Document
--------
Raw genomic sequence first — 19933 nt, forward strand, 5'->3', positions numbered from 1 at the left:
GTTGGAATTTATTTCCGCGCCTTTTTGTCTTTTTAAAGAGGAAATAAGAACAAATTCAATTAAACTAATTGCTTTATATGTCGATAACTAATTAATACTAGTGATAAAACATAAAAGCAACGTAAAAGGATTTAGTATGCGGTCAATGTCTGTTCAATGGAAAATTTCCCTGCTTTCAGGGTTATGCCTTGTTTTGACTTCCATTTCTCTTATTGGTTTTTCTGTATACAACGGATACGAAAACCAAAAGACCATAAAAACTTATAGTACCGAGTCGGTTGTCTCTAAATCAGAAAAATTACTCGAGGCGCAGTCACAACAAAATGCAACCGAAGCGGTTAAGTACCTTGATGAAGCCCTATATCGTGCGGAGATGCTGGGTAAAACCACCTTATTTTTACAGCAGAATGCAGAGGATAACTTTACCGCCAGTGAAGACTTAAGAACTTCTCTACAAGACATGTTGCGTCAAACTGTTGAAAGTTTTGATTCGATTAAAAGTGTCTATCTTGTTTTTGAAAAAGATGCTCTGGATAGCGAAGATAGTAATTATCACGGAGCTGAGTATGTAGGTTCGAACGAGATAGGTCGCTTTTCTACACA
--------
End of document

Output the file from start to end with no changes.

Raw genomic sequence first — 19933 nt, forward strand, 5'->3', positions numbered from 1 at the left:
GTTGGAATTTATTTCCGCGCCTTTTTGTCTTTTTAAAGAGGAAATAAGAACAAATTCAATTAAACTAATTGCTTTATATGTCGATAACTAATTAATACTAGTGATAAAACATAAAAGCAACGTAAAAGGATTTAGTATGCGGTCAATGTCTGTTCAATGGAAAATTTCCCTGCTTTCAGGGTTATGCCTTGTTTTGACTTCCATTTCTCTTATTGGTTTTTCTGTATACAACGGATACGAAAACCAAAAGACCATAAAAACTTATAGTACCGAGTCGGTTGTCTCTAAATCAGAAAAATTACTCGAGGCGCAGTCACAACAAAATGCAACCGAAGCGGTTAAGTACCTTGATGAAGCCCTATATCGTGCGGAGATGCTGGGTAAAACCACCTTATTTTTACAGCAGAATGCAGAGGATAACTTTACCGCCAGTGAAGACTTAAGAACTTCTCTACAAGACATGTTGCGTCAAACTGTTGAAAGTTTTGATTCGATTAAAAGTGTCTATCTTGTTTTTGAAAAAGATGCTCTGGATAGCGAAGATAGTAATTATCACGGAGCTGAGTATGTAGGTTCGAACGAGATAGGTCGCTTTTCTACACA